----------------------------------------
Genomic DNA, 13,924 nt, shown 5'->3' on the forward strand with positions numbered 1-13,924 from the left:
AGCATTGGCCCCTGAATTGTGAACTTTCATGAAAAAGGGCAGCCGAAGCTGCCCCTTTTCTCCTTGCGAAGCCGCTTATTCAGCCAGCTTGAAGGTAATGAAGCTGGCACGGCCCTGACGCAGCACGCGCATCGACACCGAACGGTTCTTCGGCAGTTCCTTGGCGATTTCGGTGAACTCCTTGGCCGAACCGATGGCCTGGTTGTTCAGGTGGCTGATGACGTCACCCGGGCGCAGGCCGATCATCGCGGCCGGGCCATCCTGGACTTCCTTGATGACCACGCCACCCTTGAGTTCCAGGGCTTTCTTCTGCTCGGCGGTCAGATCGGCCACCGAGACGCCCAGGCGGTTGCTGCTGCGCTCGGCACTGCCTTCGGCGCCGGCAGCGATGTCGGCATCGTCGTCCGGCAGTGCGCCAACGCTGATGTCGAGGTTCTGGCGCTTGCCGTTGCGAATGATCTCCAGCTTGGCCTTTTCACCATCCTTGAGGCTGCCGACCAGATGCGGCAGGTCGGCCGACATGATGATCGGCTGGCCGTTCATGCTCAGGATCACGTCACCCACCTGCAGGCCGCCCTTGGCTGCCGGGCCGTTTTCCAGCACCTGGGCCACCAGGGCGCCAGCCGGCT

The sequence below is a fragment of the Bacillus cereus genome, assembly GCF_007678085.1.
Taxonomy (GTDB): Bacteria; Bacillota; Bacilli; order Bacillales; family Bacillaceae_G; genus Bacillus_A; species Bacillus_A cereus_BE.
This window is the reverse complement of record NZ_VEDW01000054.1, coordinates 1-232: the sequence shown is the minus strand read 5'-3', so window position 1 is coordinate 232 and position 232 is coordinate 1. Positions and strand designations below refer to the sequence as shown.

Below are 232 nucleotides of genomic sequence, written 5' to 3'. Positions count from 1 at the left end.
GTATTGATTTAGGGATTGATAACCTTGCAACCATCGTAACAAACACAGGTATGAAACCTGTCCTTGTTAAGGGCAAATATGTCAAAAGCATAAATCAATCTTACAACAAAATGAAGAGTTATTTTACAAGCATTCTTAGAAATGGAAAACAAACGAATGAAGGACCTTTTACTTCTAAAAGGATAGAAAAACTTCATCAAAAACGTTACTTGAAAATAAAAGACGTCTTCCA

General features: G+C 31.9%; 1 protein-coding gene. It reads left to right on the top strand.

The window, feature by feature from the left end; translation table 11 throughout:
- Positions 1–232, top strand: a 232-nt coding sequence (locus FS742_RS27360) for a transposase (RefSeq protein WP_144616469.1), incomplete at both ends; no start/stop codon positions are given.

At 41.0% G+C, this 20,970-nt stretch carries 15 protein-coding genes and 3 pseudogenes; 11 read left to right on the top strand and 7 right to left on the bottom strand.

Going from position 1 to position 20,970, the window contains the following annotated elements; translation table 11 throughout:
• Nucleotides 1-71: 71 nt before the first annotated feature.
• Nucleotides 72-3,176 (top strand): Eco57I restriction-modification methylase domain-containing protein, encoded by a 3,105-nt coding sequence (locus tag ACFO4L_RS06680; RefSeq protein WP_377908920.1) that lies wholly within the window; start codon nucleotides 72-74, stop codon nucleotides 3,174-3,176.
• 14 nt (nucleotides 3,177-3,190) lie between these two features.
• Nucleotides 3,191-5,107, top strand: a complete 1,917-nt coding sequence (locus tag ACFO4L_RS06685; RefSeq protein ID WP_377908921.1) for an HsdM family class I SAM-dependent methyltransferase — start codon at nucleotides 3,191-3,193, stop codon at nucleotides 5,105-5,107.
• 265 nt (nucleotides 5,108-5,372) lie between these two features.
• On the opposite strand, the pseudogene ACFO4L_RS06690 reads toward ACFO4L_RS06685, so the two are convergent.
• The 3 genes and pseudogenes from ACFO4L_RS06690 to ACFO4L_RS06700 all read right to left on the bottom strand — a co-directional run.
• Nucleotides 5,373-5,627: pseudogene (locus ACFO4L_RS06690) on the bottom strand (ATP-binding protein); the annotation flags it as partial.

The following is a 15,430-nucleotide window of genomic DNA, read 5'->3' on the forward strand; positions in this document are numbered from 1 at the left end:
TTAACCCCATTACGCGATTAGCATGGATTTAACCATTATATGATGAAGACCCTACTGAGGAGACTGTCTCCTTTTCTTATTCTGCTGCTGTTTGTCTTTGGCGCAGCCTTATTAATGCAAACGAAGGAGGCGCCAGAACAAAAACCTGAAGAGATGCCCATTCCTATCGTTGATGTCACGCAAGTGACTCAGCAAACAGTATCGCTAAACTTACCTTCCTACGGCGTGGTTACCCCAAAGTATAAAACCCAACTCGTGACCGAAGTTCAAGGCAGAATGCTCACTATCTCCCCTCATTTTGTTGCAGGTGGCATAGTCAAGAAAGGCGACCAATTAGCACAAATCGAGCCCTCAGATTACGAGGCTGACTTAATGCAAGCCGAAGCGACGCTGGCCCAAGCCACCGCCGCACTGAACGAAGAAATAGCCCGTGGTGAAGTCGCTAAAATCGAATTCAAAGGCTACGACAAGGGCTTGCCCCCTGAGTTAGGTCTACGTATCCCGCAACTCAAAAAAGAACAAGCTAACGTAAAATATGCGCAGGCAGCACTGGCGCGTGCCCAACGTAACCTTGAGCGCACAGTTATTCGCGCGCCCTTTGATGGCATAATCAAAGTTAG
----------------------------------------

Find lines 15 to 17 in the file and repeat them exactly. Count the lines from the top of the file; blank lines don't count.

• 14 nt (nucleotides 3,177-3,190) lie between these two features.
• Nucleotides 3,191-5,107, top strand: a complete 1,917-nt coding sequence (locus tag ACFO4L_RS06685; RefSeq protein ID WP_377908921.1) for an HsdM family class I SAM-dependent methyltransferase — start codon at nucleotides 3,191-3,193, stop codon at nucleotides 5,105-5,107.
• 265 nt (nucleotides 5,108-5,372) lie between these two features.